The SMART Recovery® Program


What is SMART Recovery®?


SMART is a free self-help program for recovery from addictive behavior. Groups are led by a lay-coordinator. Most groups also have a volunteer advisor who is a mental health professional.  Our purpose is to support individuals who have chosen to abstain, or are considering abstinence from any type of addictive behavior,  (substances or activities), by teaching how to change self-defeating thinking emotions, and actions; and to work towards long-term satisfactions and quality of life. 


How is SMART Different?


SMART is not a twelve-step program. It is based on modern cognitive/behavioral methods, particularly Rational Emotive Behavioral Therapy (REBT). We think a persons religious or spiritual convictions are a personal matter that can be helpful, but are not a part of the SMART program. SMART teaches people practical, proven self-management and recovery skills. 


Does SMART Work?


Yes, if you are willing to help yourself. Recovery takes time, patience and work, but the tools offered in SMART Recovery® can help you make your efforts more productive. These methods have been proven effective and they often produce results faster than other methods. The best way to prove it for yourself is to try it!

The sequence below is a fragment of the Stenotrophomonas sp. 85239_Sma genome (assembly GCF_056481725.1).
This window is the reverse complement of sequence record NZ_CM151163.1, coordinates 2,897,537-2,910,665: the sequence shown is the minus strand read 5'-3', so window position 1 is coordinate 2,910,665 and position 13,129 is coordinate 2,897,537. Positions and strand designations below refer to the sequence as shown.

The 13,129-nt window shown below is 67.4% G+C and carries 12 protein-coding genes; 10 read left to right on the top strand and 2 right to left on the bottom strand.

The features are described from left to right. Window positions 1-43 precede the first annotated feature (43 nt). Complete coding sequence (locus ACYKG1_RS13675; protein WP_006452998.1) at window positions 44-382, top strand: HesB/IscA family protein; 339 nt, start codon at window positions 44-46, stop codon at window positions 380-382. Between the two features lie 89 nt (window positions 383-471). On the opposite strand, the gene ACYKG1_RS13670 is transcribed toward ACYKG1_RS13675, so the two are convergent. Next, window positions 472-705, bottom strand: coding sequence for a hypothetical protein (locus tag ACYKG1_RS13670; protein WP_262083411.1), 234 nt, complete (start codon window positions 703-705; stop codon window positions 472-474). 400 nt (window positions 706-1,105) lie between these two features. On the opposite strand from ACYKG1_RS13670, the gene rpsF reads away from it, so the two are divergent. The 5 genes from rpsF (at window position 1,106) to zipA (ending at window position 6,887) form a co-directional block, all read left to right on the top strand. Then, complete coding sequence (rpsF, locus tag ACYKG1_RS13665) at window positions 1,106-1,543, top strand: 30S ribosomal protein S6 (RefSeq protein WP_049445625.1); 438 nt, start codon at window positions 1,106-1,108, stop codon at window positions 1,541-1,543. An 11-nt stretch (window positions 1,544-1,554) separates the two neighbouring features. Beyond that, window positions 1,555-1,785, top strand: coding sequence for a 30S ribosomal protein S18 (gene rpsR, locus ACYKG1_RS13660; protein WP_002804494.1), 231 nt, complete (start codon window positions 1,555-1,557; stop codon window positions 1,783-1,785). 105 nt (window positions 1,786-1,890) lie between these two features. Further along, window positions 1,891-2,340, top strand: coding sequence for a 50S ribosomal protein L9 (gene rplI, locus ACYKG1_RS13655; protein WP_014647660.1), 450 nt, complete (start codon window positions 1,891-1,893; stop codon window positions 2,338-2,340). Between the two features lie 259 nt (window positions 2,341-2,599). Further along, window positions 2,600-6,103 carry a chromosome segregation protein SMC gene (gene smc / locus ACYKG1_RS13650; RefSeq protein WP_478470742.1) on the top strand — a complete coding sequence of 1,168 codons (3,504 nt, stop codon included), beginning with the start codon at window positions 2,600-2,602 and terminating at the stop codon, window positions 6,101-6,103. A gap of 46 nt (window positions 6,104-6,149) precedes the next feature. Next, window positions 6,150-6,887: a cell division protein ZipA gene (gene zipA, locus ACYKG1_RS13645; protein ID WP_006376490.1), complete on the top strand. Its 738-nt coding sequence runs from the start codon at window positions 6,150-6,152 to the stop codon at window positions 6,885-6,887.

What are Groups Like?

SMART Recovery® groups are small, allowing for cross-talk, discussion and practice of many specific methods. The focus is on learning how to increase your motivation to quit, handling urges without acting on them, developing new ways of coping with problems and creating a healthy, positive lifestyle. 


Is SMART an Abstinence Program?  


SMART is a group for people who have chosen or are considering abstinence. With the right tools and skills, most people can quit and make it stick, without life-long struggle and dependency on the group. However, we view sobriety as a personal choice and relapse as a learning opportunity.


Is SMART Something New?


The idea that we largely cause our own feelings and behavior was known to Greek philosophers. In 1955, Dr. Albert Ellis used this idea as a founding principle of Rational-Emotive Behavior Therapy. Much research and clinical experience since then has proven the effectiveness of REBT. SMART brings these powerful psychological principles and practices to a self-help group format. 

Click here for SMART Ideas.


How Can I Learn More?

To see if SMART will work for you, plan to attend several meetings because the ideas and methods may take a while to sink in. Our reading list includes: the SMART Recovery®  Member’s Manual; SMART Recovery: A Sensible Primer by William Knaus, When AA Doesn’t Work for You: Rational Steps to Quitting Alcohol, by Albert Ellis; and Alcohol: How to Give It Up and Be Glad You Did, by Philip Tate.How 


How Much Does it Cost?


SMART is free. Your time and effort are the only costs, although we do pass the hat to cover expenses.